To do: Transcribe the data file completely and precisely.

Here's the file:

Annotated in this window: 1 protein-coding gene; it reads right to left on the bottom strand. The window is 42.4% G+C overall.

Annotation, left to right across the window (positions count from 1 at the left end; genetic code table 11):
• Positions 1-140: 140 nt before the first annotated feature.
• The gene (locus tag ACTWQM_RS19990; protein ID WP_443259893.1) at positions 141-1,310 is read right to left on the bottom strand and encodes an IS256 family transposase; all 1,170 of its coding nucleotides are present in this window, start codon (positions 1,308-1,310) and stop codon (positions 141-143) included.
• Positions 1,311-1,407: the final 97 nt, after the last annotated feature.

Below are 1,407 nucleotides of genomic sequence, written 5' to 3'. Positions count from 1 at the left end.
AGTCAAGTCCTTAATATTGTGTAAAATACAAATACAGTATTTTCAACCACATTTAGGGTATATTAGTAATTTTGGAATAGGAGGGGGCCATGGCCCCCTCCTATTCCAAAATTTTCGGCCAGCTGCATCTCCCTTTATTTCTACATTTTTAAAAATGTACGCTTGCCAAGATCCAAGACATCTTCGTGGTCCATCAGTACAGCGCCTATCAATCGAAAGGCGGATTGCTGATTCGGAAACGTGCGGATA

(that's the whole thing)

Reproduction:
Annotated in this window: 1 protein-coding gene; it reads right to left on the bottom strand. The window is 42.4% G+C overall.

Annotation, left to right across the window (positions count from 1 at the left end; genetic code table 11):
• Positions 1-140: 140 nt before the first annotated feature.
• The gene (locus tag ACTWQM_RS19990; protein ID WP_443259893.1) at positions 141-1,310 is read right to left on the bottom strand and encodes an IS256 family transposase; all 1,170 of its coding nucleotides are present in this window, start codon (positions 1,308-1,310) and stop codon (positions 141-143) included.
• Positions 1,311-1,407: the final 97 nt, after the last annotated feature.

Below are 1,407 nucleotides of genomic sequence, written 5' to 3'. Positions count from 1 at the left end.
AGTCAAGTCCTTAATATTGTGTAAAATACAAATACAGTATTTTCAACCACATTTAGGGTATATTAGTAATTTTGGAATAGGAGGGGGCCATGGCCCCCTCCTATTCCAAAATTTTCGGCCAGCTGCATCTCCCTTTATTTCTACATTTTTAAAAATGTACGCTTGCCAAGATCCAAGACATCTTCGTGGTCCATCAGTACAGCGCCTATCAATCGAAAGGCGGATTGCTGATTCGGAAACGTGCGGATA